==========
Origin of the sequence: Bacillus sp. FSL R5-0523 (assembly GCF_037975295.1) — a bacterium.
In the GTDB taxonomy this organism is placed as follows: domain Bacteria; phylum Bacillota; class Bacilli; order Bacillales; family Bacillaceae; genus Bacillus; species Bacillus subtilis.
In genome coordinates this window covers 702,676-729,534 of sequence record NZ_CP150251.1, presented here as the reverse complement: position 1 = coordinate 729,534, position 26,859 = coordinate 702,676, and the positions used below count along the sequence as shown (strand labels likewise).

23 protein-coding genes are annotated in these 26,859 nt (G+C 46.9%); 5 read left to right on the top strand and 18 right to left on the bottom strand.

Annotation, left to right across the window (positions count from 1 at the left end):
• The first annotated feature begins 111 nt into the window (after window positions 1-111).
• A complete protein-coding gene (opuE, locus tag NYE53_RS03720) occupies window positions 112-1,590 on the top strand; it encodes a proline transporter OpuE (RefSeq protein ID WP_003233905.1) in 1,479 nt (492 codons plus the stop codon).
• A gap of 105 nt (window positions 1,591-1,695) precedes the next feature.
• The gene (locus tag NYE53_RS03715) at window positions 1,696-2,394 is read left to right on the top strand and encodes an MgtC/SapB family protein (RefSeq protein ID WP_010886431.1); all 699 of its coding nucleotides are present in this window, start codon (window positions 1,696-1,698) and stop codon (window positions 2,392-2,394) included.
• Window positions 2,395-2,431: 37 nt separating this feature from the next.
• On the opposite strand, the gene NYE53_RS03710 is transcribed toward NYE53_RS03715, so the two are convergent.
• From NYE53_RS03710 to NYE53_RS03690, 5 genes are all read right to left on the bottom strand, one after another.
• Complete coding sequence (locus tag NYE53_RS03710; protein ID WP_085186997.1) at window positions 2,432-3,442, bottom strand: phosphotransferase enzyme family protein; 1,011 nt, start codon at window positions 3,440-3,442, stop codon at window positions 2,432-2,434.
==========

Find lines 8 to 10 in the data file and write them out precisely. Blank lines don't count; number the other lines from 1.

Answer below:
• A gap of 105 nt (window positions 1,591-1,695) precedes the next feature.
• The gene (locus tag NYE53_RS03715) at window positions 1,696-2,394 is read left to right on the top strand and encodes an MgtC/SapB family protein (RefSeq protein ID WP_010886431.1); all 699 of its coding nucleotides are present in this window, start codon (window positions 1,696-1,698) and stop codon (window positions 2,392-2,394) included.
• Window positions 2,395-2,431: 37 nt separating this feature from the next.